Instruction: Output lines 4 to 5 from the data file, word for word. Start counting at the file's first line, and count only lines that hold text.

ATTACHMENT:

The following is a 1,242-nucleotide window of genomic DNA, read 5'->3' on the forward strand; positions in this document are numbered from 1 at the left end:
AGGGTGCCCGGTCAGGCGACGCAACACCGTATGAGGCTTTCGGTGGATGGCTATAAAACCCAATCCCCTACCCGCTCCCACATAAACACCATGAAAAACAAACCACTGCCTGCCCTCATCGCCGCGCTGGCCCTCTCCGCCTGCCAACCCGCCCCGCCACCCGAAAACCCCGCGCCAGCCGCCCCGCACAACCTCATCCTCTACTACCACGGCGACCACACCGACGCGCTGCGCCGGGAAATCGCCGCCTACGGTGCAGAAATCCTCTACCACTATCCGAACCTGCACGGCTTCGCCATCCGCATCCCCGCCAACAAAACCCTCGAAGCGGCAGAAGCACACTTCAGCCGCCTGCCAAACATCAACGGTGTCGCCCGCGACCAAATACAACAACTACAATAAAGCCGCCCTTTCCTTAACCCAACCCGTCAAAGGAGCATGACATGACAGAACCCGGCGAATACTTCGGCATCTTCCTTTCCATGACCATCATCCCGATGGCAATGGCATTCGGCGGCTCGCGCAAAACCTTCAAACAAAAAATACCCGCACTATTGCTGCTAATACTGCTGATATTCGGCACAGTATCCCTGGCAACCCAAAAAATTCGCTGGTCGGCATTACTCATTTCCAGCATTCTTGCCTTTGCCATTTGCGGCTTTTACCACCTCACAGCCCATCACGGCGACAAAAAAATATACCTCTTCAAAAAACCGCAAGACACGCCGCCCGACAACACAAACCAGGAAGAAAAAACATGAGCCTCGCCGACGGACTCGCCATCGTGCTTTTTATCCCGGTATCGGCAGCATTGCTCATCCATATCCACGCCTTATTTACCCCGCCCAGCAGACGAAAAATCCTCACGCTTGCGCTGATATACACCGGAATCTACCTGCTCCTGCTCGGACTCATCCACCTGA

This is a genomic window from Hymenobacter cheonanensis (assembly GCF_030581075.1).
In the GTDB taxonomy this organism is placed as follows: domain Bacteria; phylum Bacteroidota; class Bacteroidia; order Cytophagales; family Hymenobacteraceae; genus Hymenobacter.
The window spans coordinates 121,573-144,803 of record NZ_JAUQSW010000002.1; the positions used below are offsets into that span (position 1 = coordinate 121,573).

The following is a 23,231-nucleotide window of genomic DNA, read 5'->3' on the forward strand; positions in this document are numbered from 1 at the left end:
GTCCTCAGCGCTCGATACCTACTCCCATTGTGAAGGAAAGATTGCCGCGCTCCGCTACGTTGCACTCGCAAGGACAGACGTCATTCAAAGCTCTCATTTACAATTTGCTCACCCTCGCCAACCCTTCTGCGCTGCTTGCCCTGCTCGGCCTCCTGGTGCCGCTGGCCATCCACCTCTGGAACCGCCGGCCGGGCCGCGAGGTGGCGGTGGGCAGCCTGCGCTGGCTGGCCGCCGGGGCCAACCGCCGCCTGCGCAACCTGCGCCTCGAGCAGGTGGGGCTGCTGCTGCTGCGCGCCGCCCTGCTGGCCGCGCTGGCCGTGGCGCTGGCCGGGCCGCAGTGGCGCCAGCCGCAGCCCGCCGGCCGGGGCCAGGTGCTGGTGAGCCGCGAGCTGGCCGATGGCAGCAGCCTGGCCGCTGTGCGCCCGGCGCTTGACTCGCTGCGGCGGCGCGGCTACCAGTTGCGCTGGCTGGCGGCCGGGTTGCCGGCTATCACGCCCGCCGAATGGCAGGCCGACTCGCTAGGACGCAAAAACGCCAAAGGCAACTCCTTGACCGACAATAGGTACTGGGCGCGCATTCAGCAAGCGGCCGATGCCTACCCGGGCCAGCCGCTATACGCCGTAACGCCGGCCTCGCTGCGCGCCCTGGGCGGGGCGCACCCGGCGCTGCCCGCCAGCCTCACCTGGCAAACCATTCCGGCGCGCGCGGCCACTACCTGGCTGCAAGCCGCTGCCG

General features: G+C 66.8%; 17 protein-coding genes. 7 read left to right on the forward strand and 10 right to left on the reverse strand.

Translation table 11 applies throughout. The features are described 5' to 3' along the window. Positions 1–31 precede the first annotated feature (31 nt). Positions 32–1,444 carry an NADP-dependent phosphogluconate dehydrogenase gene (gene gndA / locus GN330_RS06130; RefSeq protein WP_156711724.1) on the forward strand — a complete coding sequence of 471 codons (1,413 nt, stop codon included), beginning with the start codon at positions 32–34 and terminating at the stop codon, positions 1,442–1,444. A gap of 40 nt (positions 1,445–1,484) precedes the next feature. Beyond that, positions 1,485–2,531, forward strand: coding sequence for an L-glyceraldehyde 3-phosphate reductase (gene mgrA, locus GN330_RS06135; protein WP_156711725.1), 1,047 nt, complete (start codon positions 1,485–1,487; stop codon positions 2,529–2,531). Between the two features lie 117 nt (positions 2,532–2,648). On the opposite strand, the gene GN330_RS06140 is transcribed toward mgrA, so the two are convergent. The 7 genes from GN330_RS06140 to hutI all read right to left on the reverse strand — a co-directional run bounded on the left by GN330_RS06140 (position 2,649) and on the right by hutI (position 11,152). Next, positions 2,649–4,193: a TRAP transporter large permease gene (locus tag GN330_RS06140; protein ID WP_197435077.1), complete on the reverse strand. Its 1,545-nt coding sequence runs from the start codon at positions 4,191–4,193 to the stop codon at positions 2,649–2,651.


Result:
In the GTDB taxonomy this organism is placed as follows: domain Bacteria; phylum Bacteroidota; class Bacteroidia; order Cytophagales; family Hymenobacteraceae; genus Hymenobacter.
The window spans coordinates 121,573-144,803 of record NZ_JAUQSW010000002.1; the positions used below are offsets into that span (position 1 = coordinate 121,573).